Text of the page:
Chapter 9 Group Processes

Chapter 9 Group Processes - Chapter 9 Group Processes...

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Chapter 9: Group Processes Thursday, May 05, 2011 8:04 PM 1. What is a Group? 1.a. Group: three or more people who interact and are interdependent in the sense that their needs and goals cause them to influence each other 1.b. Why do people join groups? 1.a.i. The need to belong has become innate and is present in all societies 1.a.ii. Groups help establish social norms, the explicit or implicit rules defining what is acceptable behavior 1.a. The composition and functions of groups 1.a.i. If groups become too large, you cannot interact with all the members 1.a.ii. Members tend to be alike in age, sex, beliefs, and opinions 1.a.iii. Two reasons for homogeneity: 1.a.i.1. Many groups tend to attract people who are already similar before they join 1.a.i.1. Groups tend to operate in ways that encourage similarity in the members 1.a.i. Social norms 1.a.ii. Social roles: shared expectations in a group about how particular people are supposed to behave 1.a.iii. Prison abuse at Abu Ghraib 1.a.iv. Gender roles 1.a.i.1. Changing roles do more than cause us conflict, they can actually affect our personalities 1.a.i. Group cohesiveness: qualities of a group that bind members together and promote liking between members 1.a.i.1. The more cohesive a group is, the more its members are likely to stay in the group, take part in group activities, and try to recruit new like- minded members 1.a.i.1. Sometimes cohesiveness can get in the way of optimal performance, if maintaining good relations among group members becomes more important that finding good solutions to a problem 1. Groups and Individuals' Behavior 1.a. Social facilitation: when the presence of others energizes us 1.a.i. Presence of others can mean one of two things: 1.a.i.1. Performing a task with coworkers who are doing the same thing you are 1.a.i.1. Performing a task in front of an audience that is not doing anything but observing you 1.a.i. As long as the task is a relatively simple, well-learned one the mere presence of others improves performance 1.a.i. Simple versus difficult tasks 1.a.i.1. People do worse in the presence of others when the task is difficult 1.a.i. Arousal and the dominant response 1.a.i.1. Presence of others increases physiological arousal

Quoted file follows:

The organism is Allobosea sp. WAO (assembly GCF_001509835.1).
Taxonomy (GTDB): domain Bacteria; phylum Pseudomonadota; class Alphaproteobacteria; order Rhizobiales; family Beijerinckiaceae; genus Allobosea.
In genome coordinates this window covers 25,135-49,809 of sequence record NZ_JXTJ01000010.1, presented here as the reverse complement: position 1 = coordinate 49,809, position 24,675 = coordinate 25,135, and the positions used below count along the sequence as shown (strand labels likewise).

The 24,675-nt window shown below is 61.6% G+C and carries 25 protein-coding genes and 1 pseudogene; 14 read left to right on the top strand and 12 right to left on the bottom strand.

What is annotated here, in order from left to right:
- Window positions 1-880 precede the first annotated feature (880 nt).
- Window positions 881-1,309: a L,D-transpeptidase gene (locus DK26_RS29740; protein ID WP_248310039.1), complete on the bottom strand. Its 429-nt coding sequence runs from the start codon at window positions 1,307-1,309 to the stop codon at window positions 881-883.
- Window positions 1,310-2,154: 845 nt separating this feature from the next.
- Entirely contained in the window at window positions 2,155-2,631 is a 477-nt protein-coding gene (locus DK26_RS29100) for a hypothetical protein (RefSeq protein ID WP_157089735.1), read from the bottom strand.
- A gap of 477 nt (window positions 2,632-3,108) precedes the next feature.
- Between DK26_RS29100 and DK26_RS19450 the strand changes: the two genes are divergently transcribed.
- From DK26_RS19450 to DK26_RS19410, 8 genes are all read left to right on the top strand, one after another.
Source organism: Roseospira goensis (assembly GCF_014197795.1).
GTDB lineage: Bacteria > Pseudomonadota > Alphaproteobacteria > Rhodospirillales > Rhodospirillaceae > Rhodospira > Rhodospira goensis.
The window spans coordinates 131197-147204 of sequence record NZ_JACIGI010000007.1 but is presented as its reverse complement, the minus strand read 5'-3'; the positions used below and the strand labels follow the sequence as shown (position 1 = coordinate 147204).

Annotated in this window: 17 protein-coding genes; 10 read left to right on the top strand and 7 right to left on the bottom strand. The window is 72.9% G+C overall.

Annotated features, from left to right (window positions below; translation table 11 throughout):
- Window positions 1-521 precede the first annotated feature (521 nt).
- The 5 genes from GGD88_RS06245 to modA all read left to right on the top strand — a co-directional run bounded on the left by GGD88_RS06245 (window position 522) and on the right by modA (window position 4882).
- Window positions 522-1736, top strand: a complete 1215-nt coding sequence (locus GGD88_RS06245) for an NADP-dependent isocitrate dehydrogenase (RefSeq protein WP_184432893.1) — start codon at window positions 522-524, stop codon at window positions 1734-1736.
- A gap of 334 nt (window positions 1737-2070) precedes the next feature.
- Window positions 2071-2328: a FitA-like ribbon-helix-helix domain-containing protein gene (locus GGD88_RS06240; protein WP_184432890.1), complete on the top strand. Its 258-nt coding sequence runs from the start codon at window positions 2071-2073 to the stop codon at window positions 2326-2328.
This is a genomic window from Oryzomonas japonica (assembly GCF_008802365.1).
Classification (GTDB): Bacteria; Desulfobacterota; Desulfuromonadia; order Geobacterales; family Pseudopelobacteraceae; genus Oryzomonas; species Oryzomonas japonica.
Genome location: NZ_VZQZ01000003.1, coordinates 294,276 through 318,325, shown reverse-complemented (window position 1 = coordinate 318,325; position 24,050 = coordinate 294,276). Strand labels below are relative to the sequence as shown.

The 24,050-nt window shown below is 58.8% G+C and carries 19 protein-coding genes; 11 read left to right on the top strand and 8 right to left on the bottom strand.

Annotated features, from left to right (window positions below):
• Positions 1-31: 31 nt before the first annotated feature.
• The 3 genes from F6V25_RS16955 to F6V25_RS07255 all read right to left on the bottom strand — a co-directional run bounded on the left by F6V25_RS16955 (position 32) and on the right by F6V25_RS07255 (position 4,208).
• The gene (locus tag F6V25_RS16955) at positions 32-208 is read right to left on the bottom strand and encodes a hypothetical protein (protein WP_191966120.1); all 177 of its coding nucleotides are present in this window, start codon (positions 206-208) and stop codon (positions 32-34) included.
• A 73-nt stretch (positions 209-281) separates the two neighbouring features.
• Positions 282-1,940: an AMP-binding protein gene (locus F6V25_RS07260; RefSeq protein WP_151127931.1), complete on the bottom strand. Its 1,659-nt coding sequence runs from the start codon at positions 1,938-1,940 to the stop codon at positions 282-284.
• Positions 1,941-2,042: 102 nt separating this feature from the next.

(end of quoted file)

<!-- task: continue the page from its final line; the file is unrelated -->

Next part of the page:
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1.a.i.1.a. When such arousal exists, it is easier to perform a dominant response (something you're good at) but harder to do something complex or learn something new 1.a.i.1. Social facilitation: the tendency for people to do better on simple tasks and worse on complex tasks when they are in the presence of others and their individual performance can be evaluated 1.a.i. Why the presence of others causes arousal 1.a.i.1. Researchers have developed three theories: 1.a.i.1.a. Other people cause us to become particularly alert and vigilant 1.a.i.1.a. Make us apprehensive about how we're being evaluated 1.a.i.1.a.i. Evaluation apprehension 1.a.i.1.a. The distract us from the task at hand 1.a. Social loafing: when the presence of others relaxes us
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This note was uploaded on 03/05/2012 for the course PSYC 260 taught by Professor Traceycallison during the Spring '08 term at UNC.

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Chapter 9 Group Processes - Chapter 9 Group Processes...

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